Mamma Mia

Last night I saw Mamma Mia, the smash hit musical, at Bristol Hippodrome. This is a musical that I’ve been longing to see. I love Abba and I’m often found cranking up their tunes in my kitchen and dancing around using a wooden spoon as a microphone, their music never fails to lift my spirits. Mamma Mia is a show that does exactly that, it’s full of laughs, moments that we can all relate too, and of course platform boots, lycra and Abba!

Mamma Mia is set on a fictitious Greek Island where Donna Sheridan runs a hotel and taverna. It’s days before her daughter Sophie’s wedding to local heartthrob Sky. Sophie has always wanted to know who her father is and having read her Mother’s diary she’s narrowed it down to three potential men. The show opens with her inviting all three to the wedding, in hopes that she will know her Dad as soon as she sees him.

Naturally things don’t run entirely smoothly as she hasn’t told her Mum about invited her old flames, and plans to surprise her at the wedding! Plus it turns out it’s not actually that easy to spot your Dad in a crowd of three.

Mamma Mia

Mamma Mia has plenty of fantastic characters including some brilliant parts for older women, such a rarity on the stage and a total pleasure to see. It was wonderful to watch Sara Poyzer, playing Donna Sheridan, and absolutely rocking it. I also loved Jacqueline Braun and Emma Clifford in the roles of her best friends and supporters Rosie and Tanya. These women are all great physical performers, and they can absolutely belt out a tune. I particularly enjoyed the beach bar scene where Tanya rebuffs Pepper (Louis Stockil) with ‘Does Your Mother Know’ and some perfectly sassy choreography.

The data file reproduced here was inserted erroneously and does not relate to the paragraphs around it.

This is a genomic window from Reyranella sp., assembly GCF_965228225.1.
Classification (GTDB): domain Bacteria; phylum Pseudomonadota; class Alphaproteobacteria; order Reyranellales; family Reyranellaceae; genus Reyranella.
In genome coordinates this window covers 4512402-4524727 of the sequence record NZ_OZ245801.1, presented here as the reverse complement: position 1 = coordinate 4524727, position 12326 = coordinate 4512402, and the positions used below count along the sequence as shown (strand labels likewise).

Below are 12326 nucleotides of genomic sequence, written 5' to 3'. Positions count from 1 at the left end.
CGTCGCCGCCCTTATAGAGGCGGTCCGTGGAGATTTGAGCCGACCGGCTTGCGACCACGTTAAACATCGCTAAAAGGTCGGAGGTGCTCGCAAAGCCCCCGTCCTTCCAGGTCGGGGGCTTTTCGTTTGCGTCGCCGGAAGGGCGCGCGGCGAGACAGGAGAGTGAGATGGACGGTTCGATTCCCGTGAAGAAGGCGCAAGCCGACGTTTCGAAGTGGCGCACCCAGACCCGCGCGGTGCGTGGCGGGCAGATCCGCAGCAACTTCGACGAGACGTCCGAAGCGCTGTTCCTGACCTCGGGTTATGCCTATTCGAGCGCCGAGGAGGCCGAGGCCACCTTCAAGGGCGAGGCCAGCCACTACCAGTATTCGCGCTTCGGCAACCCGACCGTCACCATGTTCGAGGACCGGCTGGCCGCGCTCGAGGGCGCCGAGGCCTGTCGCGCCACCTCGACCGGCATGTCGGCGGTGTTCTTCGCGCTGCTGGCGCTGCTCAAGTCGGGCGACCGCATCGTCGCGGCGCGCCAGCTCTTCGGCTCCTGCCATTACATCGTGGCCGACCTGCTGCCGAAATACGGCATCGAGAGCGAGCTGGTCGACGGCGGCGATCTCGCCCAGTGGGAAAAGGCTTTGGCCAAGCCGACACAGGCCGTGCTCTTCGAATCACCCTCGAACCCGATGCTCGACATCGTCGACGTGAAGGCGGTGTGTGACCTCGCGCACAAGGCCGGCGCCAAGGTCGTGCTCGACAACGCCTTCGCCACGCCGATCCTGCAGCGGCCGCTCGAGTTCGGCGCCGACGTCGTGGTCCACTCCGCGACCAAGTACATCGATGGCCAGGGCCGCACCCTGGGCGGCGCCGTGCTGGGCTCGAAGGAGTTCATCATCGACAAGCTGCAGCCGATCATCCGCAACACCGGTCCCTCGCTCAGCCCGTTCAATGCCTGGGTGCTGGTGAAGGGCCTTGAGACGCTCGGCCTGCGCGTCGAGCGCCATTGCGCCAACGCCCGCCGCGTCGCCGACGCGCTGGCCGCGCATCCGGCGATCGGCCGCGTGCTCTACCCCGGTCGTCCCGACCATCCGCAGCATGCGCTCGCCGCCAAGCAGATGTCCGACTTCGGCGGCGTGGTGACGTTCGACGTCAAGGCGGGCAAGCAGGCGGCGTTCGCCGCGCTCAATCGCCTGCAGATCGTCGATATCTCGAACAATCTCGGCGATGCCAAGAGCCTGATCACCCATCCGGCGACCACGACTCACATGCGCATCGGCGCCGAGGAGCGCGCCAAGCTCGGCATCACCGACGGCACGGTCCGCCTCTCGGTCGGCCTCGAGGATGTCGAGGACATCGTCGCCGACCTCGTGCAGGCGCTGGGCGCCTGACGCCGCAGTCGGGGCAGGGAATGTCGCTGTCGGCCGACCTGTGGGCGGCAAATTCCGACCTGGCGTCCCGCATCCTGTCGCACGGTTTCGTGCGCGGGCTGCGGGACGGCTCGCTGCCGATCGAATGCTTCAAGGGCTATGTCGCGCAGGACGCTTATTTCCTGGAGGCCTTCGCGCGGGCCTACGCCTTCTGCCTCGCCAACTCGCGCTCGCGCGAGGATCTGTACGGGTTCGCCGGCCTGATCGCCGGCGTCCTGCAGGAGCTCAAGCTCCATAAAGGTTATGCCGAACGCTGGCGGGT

It’s really hard to pick out particular cast members to mention because the whole cast is really strong and work together as an ensemble brilliantly. Lucy May Barker is fantastic as Sophie Sheridan. The potential Father’s, Richard Standing as Sam Carmichael, Tim Walton as Harry Bright and Christopher Hollis as Bill Austin are all perfect in their parts.

Benny and Bjorn’s lyrics are insightful and relatable and despite not being specifically written for the show they carry the story really well.

Mamma Mia is a amazing night out, with tears, laughter and joy all thrown into the mix. It’s running at Bristol Hippodrome until the seventh of May and you can book tickets here.

*Disclosure: I was provided with tickets to see Mamma Mia for the purposes of this review. This does not in any way affect my integrity.